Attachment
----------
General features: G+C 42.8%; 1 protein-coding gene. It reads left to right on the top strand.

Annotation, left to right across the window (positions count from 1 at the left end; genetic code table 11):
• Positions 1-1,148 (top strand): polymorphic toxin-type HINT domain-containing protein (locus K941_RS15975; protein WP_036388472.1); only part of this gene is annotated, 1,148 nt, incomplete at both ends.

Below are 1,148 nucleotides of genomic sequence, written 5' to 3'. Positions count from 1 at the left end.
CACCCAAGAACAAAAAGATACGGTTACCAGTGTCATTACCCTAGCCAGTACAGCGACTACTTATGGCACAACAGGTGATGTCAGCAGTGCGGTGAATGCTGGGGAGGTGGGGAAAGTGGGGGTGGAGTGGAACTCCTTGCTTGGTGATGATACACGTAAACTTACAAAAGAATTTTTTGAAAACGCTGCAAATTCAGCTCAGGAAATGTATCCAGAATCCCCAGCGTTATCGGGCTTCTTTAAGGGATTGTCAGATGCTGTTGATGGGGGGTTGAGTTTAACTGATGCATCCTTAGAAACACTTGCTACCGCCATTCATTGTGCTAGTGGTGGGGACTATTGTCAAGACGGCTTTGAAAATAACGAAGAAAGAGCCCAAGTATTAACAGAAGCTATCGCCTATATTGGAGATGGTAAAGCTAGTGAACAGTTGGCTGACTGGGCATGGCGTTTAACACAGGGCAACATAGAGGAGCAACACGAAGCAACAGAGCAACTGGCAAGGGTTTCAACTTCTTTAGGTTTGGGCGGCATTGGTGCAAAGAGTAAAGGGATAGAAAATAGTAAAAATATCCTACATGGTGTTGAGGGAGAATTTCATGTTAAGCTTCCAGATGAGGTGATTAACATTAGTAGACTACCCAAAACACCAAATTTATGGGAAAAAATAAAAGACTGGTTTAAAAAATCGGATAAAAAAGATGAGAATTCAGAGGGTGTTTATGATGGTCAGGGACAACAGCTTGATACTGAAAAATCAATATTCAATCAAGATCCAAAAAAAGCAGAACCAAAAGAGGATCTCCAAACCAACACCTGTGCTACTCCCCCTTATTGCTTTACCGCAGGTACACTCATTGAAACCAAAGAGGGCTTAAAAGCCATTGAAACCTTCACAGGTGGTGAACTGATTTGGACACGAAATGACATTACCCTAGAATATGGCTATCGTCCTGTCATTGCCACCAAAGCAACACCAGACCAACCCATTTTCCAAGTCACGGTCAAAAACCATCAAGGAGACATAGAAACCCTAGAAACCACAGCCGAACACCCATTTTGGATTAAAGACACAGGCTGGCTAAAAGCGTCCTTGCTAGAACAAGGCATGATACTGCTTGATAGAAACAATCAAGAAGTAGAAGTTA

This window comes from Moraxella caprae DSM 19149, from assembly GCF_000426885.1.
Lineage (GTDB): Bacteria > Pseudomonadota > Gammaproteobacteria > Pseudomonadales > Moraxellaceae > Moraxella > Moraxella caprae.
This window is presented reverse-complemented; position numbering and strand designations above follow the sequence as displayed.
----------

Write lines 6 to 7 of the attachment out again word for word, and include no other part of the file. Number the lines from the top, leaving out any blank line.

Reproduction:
This window comes from Moraxella caprae DSM 19149, from assembly GCF_000426885.1.
Lineage (GTDB): Bacteria > Pseudomonadota > Gammaproteobacteria > Pseudomonadales > Moraxellaceae > Moraxella > Moraxella caprae.